(Author’s Note: I have tried on multiple occasions to get Coach Hawkins nominated for inclusion into the Texas Sports Hall of Fame without success. I have reached out to AD Tim McMurray, who also has had no luck. Thank you, sir. What follows is from the heart.)
To Whom It May Concern:
I represent a group of former players, coaches, supporters, and alumni of Texas A&M-Commerce(Formerly known as East Texas State University)to address a glaring omission in those you have chosen to honor.
Much to your surprise, there are successful programs outside of the old Southwest Conference/Big 12 schools. One of which is the Lone Star Conference. It included, among others, such schools as East Texas State, Texas A&I, Howard Payne, Angelo State, Stephen F. Austin, Abilene Christian. It has produced many NFL greats, some of which are honored in your hall.
The one that you may not be aware of, and my guess, judging from your lack of response to repeated emails and phone calls, not only from myself, but from officials with Texas A&M-Commerce, is Ernest Hawkins. This is a travesty, and I’ll gladly explain why.
Ernest Hawkins took over in a time of exclusion. Blacks and whites didn’t go to schools together, stay in the same hotels, have dinner together, nor were their children allowed to play together. He came in, and started recruiting black players not to make a social statement, but to win. He made them stars both on the field and in life.
It would be easy to over look a rather pedestrian 132-92-6 record. Look a little further, and a record like that when facing such great players as Darrell Green, Durwood Roquemore, Gene Upshaw, Wilbert Montgomery, and so many more from arguably the best small college conference in the country, and you’ll look a little differently.
He produced some of the best NFL talent ever. Dwight White, a founding member of the Pittsburgh Steelers Steel Curtain. Harvey Martin, Super Bowl XII Co-MVP, and if quarterback sacks had been an official statistic in 1977, would hold the single season record of 23. In a fourteen game season. Sam Walton, a starter for the New York Jets in Super Bowl III. And it wasn’t just linemen. Ernest Hawkins was a quarterback guru. Sam McCord was an early star for the Oakland Raiders. Will Cureton started for the Cleveland Browns. Wade Wilson won a Super Bowl ring with the Dallas Cowboys, and had not only a successful 18 year NFL career, but has been a much sought after quarterback coach in the NFL. He was instrumental in developing the current Cowboys quarterback, Dak Prescott. Kyle Mackey saw success in the NFL, and now is a successful coach in the Texas High School system. There are many, many more success stories, some you have heard of, whether you want to admit it or not, and some you haven’t.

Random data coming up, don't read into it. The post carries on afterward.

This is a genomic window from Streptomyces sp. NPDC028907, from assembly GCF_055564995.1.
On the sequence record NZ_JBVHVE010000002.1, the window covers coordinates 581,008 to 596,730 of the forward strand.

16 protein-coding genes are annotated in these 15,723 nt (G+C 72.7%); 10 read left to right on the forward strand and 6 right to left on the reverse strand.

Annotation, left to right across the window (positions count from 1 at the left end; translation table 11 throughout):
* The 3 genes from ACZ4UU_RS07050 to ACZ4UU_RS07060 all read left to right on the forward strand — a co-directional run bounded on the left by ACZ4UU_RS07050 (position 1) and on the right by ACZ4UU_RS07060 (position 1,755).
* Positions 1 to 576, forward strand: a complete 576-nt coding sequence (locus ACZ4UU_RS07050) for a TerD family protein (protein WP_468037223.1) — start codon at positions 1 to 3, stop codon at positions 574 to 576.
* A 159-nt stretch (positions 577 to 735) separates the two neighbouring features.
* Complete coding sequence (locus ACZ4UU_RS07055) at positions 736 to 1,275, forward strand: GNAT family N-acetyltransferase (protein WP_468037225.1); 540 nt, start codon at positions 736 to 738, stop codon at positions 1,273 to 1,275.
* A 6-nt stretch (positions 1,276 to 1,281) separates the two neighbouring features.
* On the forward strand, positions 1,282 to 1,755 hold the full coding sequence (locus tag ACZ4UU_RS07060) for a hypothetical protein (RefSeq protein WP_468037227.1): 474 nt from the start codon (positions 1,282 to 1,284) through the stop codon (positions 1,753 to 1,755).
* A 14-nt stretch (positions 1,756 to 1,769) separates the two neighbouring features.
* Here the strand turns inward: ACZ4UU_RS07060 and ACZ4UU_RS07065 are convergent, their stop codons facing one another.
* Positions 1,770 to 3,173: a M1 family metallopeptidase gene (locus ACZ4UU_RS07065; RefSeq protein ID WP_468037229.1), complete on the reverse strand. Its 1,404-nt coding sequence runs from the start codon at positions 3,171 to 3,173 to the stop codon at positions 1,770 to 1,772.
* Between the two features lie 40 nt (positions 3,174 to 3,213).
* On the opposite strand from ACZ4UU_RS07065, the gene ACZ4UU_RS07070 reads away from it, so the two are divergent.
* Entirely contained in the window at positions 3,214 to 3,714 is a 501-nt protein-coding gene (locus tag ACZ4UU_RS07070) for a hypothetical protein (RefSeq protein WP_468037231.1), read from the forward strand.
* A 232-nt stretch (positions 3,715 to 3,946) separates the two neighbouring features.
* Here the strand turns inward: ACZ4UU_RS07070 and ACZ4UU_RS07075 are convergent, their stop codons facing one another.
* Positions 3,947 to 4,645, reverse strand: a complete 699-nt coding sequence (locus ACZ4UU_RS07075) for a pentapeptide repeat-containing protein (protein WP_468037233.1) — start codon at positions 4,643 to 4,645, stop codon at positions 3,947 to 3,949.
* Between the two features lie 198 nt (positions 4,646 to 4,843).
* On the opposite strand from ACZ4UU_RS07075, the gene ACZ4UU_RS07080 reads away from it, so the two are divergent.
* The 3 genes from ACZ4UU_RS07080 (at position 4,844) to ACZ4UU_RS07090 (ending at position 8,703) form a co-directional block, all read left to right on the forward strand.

In a time where offenses in the state of Texas, both at the high school and college level were dominated by the Wishbone T and the Houston Veer, and were generously described as “three yards and a cloud of dust”, Hawkins was different. Whereas, the sainted Darrell Royal once described the results of throwing the football as “three things, and two of them are bad.”, Ernest Hawkins was different. Quarterbacks called their own plays. His simple, pro style system took advantage of whatever was given by the defense, and were throwing the ball 20-30, sometimes even 40 times a game. Rather conservative by today’s standards, but during that time, was leaps and bounds ahead of everyone else.
While his coaching career might have come to a stop, Hawkins didn’t. He was a constant presence in and around campus, and the best ambassador and recruiter a school could have. Former players will tell you to a man the influence that Coach Hawkins had on them, not only as an athlete, but as a man.
This state has a rich and storied tradition of football excellence. It’s long past time for those of you in the Texas Sports Hall of Fame to open your eyes to greatness that exists beyond the Divison I schools. To notice the contributions and standards of excellence set by people like Ernest Hawkins, and include him in the Hall.
It’s never too late to do the right thing.
PostScript: The address for the Texas Sports Hall of Fame is:
Texas Sports Hall of Fame
1108 S. University Parks Drive
Waco, Texas 76706
Please feel free to forward this letter if you wish, and write your own. Let’s see if we can’t flood their inbox with as much support as we can.